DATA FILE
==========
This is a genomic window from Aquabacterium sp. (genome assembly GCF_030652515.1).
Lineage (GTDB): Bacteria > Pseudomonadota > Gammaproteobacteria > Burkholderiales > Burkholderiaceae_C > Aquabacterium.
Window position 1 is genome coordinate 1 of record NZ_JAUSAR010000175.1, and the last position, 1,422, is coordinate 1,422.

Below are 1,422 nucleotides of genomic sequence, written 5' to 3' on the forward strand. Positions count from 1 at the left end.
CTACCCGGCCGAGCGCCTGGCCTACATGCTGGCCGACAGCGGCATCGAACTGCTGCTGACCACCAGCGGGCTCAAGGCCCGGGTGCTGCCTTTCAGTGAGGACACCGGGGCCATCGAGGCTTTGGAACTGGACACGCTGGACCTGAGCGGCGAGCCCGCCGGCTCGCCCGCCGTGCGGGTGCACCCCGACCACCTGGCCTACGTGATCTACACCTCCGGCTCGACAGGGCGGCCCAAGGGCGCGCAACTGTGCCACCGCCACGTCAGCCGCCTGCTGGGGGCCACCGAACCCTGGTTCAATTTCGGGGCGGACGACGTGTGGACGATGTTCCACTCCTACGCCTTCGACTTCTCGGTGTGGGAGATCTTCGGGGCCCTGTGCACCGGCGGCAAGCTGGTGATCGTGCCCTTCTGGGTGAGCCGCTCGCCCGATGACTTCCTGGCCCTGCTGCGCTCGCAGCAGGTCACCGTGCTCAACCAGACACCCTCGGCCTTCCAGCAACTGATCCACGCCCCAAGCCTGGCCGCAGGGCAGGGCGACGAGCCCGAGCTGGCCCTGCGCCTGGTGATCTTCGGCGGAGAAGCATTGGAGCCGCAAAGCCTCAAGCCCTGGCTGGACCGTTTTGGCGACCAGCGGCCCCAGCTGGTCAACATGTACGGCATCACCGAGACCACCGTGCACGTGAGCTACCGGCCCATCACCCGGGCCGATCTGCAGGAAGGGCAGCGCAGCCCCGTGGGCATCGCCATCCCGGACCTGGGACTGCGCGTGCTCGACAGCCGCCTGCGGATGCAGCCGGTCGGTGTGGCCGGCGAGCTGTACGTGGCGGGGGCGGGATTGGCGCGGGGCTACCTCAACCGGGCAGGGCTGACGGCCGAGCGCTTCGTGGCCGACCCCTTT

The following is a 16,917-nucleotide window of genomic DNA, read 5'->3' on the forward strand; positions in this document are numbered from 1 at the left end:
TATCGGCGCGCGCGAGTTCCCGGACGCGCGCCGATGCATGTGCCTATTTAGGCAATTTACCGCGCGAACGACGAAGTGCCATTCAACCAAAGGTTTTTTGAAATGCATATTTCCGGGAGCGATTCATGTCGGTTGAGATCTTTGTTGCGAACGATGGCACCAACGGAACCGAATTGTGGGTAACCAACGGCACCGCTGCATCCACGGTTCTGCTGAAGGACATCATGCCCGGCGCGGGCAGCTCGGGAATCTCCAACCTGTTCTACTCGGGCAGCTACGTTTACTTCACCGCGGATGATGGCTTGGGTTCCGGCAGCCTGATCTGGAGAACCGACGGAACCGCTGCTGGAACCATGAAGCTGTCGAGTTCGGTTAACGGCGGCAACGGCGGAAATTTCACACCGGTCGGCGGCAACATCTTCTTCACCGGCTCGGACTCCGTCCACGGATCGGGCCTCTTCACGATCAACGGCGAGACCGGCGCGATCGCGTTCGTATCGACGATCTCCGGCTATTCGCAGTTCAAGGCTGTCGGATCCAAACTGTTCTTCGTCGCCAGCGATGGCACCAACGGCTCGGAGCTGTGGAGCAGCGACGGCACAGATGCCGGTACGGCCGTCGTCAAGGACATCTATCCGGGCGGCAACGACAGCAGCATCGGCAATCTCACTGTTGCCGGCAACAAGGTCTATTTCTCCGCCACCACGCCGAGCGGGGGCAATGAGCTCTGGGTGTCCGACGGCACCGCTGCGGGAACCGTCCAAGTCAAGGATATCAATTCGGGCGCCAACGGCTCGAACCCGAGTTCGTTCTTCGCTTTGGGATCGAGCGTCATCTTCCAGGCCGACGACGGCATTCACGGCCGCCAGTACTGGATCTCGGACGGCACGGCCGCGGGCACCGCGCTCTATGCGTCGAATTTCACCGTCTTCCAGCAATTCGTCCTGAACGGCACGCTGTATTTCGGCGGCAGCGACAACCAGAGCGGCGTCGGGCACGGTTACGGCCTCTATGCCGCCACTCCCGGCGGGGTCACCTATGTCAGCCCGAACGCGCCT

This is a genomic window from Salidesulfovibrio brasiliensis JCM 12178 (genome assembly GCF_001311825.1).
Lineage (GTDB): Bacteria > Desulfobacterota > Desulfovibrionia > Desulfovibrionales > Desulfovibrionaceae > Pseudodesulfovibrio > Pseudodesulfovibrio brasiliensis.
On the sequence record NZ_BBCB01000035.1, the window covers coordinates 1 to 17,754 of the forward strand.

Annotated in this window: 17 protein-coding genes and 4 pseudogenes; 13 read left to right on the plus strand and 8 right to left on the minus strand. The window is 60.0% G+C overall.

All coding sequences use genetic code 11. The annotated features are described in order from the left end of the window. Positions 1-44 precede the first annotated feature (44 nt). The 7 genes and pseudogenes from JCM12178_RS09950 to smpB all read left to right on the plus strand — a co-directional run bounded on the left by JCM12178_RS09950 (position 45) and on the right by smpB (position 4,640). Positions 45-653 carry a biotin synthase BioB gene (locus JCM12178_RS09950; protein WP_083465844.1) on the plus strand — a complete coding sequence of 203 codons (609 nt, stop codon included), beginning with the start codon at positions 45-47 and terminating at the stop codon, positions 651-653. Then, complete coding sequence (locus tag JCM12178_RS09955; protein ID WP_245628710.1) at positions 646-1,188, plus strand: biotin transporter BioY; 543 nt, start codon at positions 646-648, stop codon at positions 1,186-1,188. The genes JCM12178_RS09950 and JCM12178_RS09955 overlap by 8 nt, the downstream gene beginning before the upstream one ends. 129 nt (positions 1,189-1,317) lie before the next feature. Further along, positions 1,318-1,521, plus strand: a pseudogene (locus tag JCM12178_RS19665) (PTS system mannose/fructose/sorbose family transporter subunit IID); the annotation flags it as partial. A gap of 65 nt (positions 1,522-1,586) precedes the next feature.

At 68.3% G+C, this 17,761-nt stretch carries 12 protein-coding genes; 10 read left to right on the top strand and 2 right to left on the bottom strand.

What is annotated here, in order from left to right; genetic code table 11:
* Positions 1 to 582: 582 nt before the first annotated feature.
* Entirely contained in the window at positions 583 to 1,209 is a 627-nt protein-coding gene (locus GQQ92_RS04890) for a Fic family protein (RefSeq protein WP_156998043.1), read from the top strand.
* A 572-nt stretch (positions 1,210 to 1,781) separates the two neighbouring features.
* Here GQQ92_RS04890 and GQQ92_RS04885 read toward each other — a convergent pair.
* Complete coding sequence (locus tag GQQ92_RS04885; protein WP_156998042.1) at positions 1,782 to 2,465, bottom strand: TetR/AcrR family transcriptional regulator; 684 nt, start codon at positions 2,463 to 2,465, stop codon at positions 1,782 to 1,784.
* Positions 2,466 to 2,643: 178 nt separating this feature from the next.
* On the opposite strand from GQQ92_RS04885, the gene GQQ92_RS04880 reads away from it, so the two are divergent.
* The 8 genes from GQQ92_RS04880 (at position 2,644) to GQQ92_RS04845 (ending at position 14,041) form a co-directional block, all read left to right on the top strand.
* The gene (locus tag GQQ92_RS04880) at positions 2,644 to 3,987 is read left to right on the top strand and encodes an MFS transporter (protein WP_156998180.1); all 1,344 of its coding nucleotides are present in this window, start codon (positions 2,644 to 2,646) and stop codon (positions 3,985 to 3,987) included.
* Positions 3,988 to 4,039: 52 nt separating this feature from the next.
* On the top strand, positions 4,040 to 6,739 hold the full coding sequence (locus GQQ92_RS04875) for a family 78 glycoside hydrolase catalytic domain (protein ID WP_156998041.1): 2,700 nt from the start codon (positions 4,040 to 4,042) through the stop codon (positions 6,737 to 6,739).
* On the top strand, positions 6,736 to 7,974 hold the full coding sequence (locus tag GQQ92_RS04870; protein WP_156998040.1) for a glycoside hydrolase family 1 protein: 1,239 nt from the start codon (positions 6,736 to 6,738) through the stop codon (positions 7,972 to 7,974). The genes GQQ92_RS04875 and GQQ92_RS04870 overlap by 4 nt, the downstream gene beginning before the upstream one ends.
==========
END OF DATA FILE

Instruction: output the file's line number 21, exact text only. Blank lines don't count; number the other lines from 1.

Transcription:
* On the opposite strand from GQQ92_RS04885, the gene GQQ92_RS04880 reads away from it, so the two are divergent.